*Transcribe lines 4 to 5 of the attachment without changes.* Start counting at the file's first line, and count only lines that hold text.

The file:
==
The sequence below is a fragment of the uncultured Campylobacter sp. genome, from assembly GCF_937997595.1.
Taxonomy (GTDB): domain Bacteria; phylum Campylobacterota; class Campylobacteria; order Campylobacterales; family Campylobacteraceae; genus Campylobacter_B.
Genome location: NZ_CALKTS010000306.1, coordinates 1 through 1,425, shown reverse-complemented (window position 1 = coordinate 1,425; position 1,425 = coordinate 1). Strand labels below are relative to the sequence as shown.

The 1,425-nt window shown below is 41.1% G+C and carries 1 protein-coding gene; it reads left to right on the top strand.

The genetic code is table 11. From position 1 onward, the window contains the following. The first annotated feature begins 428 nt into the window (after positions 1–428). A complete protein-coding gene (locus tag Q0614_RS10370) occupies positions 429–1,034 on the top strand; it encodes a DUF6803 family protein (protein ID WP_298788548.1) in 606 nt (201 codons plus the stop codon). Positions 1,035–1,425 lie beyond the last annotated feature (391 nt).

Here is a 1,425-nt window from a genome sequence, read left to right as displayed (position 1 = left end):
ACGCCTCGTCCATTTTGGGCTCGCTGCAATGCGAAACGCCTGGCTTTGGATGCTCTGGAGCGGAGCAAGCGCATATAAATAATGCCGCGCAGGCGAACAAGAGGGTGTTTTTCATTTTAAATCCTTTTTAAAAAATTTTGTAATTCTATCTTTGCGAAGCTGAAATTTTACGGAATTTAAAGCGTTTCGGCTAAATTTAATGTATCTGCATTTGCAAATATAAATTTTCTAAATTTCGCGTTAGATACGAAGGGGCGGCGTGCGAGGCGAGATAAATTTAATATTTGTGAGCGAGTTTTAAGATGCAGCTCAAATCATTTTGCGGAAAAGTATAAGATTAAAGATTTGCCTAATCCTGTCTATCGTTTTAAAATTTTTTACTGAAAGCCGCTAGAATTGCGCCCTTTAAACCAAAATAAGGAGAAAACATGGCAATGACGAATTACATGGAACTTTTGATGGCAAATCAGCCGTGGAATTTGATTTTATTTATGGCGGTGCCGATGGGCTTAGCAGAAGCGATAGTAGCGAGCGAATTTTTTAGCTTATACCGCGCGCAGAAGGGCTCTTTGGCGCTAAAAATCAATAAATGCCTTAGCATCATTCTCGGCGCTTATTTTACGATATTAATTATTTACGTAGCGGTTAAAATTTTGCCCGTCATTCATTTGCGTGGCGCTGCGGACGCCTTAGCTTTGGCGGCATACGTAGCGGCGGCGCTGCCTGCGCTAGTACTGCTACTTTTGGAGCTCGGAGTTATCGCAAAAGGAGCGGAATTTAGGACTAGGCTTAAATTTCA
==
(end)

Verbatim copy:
The 1,425-nt window shown below is 41.1% G+C and carries 1 protein-coding gene; it reads left to right on the top strand.

The genetic code is table 11. From position 1 onward, the window contains the following. The first annotated feature begins 428 nt into the window (after positions 1–428). A complete protein-coding gene (locus tag Q0614_RS10370) occupies positions 429–1,034 on the top strand; it encodes a DUF6803 family protein (protein ID WP_298788548.1) in 606 nt (201 codons plus the stop codon). Positions 1,035–1,425 lie beyond the last annotated feature (391 nt).